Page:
Dr. Caroline Sturdy Colls, an Associate Professor of Forensic Archaeology and Genocide Investigation at the Centre of Archaeology, and Dr Stephen J. Morewitz, a Lecturer in the Department of Nursing and Health Sciences at California State University East Bay have edited the first interdisciplinary Handbook of Missing Persons. This landmark publication surveys the science, forensics, politics, and ethics involved in responding to missing persons cases.
The book, which was published by Springer, has already received the San Jose University Faculty Author Award.
International experts across the physical and social sciences offer data, case examples, and insights on best practices, new methods, and emerging specialties that may be employed in investigations. Topics such as secondary victimization, privacy issues, DNA identification, and the challenges of finding victims of war and genocide highlight the uncertainties and complexities surrounding these cases as well as possibilities for location and recovery. Two of the constributors included Staffordshire University staff members, Dr Claire Gwinnett and Dr Sarah Fieldhouse, who provided chapters on trace evidence and fingerprint evidence in missing persons cases.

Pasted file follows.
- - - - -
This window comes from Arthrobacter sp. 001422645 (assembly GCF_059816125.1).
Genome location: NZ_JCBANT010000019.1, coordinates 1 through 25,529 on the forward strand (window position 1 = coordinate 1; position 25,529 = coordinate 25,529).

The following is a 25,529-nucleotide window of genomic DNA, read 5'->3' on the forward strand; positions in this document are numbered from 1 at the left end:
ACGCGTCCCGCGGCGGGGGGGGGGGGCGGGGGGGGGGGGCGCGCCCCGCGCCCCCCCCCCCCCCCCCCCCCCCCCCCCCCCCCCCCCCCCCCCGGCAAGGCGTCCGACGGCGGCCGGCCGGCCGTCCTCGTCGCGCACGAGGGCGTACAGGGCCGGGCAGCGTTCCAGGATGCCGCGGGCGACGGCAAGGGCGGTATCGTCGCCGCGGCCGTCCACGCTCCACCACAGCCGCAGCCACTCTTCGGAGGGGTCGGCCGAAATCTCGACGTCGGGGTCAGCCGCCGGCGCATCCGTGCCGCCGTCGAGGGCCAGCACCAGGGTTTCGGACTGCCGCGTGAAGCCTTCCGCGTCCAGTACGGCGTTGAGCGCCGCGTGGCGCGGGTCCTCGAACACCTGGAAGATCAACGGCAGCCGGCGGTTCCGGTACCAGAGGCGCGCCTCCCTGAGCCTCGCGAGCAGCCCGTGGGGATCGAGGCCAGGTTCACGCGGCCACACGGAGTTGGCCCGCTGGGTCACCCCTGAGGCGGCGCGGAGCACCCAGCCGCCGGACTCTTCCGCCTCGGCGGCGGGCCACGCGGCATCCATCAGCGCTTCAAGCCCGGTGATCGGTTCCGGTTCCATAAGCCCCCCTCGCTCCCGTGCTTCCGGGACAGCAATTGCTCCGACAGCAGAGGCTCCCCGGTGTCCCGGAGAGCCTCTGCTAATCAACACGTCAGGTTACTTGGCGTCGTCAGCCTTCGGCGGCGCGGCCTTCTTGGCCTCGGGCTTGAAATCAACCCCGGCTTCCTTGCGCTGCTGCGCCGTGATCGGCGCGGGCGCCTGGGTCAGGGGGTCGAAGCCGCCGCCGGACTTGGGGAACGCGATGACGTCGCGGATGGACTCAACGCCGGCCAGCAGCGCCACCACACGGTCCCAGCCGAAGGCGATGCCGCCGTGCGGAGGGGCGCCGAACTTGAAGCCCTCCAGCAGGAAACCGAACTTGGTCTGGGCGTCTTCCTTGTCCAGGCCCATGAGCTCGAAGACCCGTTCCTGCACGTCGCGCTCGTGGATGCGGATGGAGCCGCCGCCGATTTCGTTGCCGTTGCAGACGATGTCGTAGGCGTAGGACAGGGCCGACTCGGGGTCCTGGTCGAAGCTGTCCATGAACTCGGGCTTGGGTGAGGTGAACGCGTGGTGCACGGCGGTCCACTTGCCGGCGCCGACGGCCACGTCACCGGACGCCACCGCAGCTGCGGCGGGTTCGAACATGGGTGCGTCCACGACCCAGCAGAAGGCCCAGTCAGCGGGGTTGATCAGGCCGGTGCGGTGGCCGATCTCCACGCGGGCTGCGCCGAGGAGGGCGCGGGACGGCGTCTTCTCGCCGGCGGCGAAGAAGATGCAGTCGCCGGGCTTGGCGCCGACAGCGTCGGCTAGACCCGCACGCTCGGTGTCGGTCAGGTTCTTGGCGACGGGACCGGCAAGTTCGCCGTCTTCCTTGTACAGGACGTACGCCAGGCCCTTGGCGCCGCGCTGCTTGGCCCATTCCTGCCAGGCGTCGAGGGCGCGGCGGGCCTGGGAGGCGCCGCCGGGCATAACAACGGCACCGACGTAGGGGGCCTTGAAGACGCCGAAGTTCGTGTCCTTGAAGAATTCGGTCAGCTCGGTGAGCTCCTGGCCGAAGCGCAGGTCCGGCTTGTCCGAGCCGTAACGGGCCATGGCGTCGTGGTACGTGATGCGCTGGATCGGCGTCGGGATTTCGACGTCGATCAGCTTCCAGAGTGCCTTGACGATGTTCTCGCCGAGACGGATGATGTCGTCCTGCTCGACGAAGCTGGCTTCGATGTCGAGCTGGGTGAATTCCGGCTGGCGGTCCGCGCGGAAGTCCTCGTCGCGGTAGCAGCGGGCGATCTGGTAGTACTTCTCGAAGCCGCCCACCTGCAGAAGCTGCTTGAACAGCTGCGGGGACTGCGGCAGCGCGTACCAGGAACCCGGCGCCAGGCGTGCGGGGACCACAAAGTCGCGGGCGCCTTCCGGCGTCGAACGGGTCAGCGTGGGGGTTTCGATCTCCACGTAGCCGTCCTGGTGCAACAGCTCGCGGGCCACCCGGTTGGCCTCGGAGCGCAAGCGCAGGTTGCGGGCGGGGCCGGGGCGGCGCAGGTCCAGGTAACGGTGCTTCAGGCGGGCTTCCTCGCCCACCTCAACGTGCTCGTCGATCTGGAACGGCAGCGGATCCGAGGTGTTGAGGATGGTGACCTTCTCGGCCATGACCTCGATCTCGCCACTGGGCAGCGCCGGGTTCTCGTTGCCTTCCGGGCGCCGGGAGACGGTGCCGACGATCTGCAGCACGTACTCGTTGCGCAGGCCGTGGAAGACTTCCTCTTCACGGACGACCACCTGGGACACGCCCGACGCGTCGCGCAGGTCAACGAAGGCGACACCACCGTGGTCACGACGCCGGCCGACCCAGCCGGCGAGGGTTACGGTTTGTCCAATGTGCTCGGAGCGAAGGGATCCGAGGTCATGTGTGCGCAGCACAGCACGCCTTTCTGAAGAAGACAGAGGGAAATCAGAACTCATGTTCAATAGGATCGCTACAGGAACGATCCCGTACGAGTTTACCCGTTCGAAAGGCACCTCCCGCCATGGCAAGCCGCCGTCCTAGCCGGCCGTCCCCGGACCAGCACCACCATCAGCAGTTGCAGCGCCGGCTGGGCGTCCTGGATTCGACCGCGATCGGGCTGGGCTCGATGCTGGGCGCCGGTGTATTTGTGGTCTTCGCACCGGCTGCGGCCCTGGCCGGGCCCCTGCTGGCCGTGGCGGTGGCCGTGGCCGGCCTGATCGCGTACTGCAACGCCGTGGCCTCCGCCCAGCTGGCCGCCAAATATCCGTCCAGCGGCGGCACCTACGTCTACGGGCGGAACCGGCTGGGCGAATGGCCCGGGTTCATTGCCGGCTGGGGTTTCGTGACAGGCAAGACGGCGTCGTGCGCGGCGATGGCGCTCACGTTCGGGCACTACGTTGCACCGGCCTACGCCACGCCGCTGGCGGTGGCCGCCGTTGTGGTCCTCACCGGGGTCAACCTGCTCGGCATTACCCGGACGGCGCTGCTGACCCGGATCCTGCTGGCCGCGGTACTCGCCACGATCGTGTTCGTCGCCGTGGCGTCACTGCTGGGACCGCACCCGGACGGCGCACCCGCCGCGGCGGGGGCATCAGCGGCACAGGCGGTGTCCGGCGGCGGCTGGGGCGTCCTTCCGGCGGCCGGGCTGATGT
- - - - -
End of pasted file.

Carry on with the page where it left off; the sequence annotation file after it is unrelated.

The book’s diverse presentation will assist professionals in accessing new ideas, collaborating with colleagues, and handling missing persons cases with greater efficiency—and potentially greater certainty. The depth and scope of its expertise make the Handbook of Missing Persons useful for criminal justice and forensic professionals, health care and mental health professionals, social scientists, legal professionals, policy leaders, community leaders, and military personnel, as well as for the general public.
More information about the book can be found on Springer’s website.